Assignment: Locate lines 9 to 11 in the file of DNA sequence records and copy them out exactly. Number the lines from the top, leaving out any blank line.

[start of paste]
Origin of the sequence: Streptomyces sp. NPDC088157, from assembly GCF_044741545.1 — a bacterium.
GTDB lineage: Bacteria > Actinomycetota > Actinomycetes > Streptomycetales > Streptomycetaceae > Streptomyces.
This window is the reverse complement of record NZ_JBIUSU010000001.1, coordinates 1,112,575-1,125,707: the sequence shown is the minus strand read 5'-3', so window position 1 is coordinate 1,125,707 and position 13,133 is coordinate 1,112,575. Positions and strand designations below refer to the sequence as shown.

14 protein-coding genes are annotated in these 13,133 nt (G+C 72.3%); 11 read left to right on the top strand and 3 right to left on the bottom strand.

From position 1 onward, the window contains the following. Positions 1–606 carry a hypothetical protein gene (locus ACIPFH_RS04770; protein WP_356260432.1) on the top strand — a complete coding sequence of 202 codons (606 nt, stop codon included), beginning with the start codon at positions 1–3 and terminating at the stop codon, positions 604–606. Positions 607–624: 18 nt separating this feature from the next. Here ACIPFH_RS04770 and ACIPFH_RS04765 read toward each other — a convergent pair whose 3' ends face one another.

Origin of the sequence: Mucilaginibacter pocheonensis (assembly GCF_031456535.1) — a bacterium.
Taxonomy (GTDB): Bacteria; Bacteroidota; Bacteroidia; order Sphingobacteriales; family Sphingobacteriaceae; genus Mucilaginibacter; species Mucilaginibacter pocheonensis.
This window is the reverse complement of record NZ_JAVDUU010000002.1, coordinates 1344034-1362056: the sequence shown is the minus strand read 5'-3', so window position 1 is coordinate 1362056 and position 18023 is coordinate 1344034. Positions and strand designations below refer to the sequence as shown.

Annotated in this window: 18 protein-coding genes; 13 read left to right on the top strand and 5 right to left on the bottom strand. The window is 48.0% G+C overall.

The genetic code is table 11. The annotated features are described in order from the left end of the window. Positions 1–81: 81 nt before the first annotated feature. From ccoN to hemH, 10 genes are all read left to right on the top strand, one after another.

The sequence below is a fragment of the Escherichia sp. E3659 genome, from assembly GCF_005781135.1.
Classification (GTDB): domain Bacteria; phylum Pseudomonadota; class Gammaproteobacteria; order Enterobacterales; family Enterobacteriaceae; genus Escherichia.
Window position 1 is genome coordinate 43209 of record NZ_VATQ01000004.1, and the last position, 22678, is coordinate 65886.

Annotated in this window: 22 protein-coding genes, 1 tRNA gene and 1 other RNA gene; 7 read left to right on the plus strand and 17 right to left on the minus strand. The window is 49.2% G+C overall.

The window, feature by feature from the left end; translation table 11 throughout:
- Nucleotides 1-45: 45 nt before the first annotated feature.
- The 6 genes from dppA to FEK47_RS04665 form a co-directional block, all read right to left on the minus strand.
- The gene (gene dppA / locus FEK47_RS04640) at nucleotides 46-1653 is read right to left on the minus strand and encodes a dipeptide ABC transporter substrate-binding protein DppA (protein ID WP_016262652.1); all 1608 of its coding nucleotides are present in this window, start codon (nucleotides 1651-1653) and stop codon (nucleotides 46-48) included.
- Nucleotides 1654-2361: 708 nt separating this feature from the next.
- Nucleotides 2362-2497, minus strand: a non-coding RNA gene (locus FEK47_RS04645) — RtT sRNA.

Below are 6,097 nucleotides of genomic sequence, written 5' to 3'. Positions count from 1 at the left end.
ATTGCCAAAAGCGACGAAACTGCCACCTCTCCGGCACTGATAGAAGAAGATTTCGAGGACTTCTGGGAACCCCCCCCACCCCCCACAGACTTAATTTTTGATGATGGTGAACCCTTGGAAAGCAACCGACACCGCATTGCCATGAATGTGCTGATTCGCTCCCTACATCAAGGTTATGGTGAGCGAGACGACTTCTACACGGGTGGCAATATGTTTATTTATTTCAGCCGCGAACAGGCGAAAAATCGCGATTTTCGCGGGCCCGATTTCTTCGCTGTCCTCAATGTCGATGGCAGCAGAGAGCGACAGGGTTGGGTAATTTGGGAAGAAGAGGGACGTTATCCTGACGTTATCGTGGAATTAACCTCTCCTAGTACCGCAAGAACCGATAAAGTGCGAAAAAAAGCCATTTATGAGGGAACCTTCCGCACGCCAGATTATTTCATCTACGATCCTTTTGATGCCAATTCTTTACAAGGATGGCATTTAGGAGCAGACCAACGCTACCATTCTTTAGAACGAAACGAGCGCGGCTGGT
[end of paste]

Annotated in this window: 18 protein-coding genes; 13 read left to right on the top strand and 5 right to left on the bottom strand. The window is 48.0% G+C overall.

The genetic code is table 11. The annotated features are described in order from the left end of the window. Positions 1–81: 81 nt before the first annotated feature. From ccoN to hemH, 10 genes are all read left to right on the top strand, one after another.

The sequence below is a fragment of the Escherichia sp. E3659 genome, from assembly GCF_005781135.1.